Office Chair Thrust Bearing
Printable replacement ball bearing cage for a swivel chairFor your home
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The gas lift cylinder in my office chair fell apart (the rod protruded out of the bottom of the chair) because of a defective plastic piece in the thrust bearing that was supposed to allow the chair to swivel. Rather than order a whole new gas cylinder online, I simply 3D printed a stronger replacement part since all of the other components were still in good shape.
In most chairs, this bearing is under the removable, non-pressurized cover of the gas lift cylinder, making DIY repair easy and safe.
Materials and methods
- 1 printed bearing cage (I used ABS, but any hard plastic should work as long as your printer is dialed in and you use grease that’s safe for the plastic)
- the 5 bearing balls from the original bearing
- the 2 washers from the original bearing
- external washer and clip from the bottom of the office chair
- lithium or silicone grease (recommended)
- Flip the chair upside down, ideally on a soft surface to avoid scratches
- Remove the clip and external washer from the bottom of the lift cylinder (be sure to keep the washers organized as there are three different sizes involved)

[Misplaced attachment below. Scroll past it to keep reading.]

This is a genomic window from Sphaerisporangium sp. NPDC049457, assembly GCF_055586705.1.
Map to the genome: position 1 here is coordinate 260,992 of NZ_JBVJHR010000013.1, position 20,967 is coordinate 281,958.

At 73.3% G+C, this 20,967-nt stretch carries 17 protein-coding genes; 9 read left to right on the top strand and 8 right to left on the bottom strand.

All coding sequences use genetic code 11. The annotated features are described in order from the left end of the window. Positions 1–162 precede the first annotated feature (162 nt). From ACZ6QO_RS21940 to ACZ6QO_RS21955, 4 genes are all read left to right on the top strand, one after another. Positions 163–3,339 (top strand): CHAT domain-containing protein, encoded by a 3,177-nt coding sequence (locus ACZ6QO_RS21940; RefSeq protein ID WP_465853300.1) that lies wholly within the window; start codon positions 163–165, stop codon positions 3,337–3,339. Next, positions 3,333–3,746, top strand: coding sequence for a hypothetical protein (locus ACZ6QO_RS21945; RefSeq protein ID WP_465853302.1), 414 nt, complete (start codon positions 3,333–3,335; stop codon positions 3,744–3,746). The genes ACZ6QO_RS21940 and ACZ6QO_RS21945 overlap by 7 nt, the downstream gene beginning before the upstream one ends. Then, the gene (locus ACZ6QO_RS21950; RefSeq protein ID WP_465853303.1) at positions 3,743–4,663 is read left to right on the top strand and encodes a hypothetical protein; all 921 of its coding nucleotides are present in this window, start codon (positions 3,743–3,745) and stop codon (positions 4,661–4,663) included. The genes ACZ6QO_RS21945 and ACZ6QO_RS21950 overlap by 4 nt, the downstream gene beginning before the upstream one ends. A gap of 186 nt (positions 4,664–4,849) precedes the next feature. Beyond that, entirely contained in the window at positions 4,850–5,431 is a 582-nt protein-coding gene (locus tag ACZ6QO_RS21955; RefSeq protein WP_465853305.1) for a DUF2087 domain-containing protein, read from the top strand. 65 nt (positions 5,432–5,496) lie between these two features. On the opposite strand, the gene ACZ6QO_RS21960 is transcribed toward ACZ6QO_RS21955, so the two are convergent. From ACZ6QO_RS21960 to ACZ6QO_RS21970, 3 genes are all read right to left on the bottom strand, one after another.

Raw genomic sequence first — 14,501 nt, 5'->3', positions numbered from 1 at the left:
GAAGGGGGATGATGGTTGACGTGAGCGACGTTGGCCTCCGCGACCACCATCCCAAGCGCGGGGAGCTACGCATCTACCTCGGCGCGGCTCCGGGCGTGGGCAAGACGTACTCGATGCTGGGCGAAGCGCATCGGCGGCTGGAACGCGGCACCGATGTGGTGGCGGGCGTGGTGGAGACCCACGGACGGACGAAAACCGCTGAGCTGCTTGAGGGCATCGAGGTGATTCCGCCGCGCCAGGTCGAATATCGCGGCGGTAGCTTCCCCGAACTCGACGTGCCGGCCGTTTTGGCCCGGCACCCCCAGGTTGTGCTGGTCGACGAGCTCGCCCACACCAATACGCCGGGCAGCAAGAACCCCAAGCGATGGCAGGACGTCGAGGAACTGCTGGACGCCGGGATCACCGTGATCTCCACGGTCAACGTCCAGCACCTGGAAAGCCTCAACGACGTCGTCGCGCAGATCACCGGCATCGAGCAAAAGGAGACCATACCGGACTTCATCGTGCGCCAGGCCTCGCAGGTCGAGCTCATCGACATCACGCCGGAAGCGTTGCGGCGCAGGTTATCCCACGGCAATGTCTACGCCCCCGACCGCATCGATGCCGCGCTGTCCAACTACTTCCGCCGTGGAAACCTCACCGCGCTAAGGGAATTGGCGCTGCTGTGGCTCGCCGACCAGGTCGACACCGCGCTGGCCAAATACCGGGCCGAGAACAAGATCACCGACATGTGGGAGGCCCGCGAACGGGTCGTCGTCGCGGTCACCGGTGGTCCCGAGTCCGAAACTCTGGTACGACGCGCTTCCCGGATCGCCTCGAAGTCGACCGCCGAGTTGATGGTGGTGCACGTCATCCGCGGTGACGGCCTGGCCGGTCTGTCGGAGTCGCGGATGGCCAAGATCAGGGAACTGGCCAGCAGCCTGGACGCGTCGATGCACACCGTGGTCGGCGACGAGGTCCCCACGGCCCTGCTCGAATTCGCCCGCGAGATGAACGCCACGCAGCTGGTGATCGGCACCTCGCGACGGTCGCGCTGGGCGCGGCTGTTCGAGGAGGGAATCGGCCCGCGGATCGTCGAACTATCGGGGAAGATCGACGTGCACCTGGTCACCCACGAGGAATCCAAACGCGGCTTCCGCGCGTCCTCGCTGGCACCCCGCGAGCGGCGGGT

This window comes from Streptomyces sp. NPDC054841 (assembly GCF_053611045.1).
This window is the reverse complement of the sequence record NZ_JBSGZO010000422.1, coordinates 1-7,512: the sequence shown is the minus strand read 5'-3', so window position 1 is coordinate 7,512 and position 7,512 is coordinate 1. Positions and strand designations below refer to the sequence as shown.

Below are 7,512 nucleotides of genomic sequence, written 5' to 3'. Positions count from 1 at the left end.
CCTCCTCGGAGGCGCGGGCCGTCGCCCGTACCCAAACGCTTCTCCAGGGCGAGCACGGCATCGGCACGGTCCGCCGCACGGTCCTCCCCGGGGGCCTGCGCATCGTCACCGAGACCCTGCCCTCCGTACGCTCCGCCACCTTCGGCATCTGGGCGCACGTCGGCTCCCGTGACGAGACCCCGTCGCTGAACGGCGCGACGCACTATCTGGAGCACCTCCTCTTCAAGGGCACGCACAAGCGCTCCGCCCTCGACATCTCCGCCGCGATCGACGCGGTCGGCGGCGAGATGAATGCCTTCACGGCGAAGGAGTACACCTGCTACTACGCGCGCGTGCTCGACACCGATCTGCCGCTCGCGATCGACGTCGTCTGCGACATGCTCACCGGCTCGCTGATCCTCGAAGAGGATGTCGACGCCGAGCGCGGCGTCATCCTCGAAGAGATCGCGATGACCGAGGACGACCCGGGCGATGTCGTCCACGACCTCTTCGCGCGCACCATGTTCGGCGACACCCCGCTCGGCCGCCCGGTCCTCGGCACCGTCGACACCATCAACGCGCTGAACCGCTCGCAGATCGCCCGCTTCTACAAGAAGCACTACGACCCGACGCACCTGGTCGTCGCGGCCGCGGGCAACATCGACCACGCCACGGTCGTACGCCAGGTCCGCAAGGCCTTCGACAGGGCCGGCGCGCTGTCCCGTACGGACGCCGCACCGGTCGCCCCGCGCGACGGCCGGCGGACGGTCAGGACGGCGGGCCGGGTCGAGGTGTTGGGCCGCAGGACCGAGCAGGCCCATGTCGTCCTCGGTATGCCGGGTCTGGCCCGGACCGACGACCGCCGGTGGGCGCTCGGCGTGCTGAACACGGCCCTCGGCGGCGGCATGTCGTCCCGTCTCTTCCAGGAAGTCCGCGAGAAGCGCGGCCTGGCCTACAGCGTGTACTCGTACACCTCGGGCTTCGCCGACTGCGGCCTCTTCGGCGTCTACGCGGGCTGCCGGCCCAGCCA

- Carefully lift the bottom half of the chair (including the black metal cover of the gas cylinder) off of the top half
- Remove the parts of the thrust bearing from the end of the gas lift rod (1 larger washer, the bearing cage with balls, and 1 smaller washer). These may be stuck inside the bottom cover and need a long tool to remove.
- Remove the bearing balls from the original cage and insert them into the printed replacement (you may need pliers to squeeze the balls into the new cage)
- (optional, but recommended) Liberally apply grease to both sides of the new bearing cage, covering the inner and outer edges and the balls themselves
- Reassemble the chair the same way you disassembled it (if a thick rubber washer/bumper fell out of the cylinder, it should go back onto the rod before any of the bearing parts)
- Spin the chair around to test the repaired bearing. If there is any friction, you not have applied enough grease or there may be a defect on the printed piece from the printing process. In my case, the chair spun with even less friction than it did when new, even with my weight on it.
A diagram for how the assembly should look can be found here
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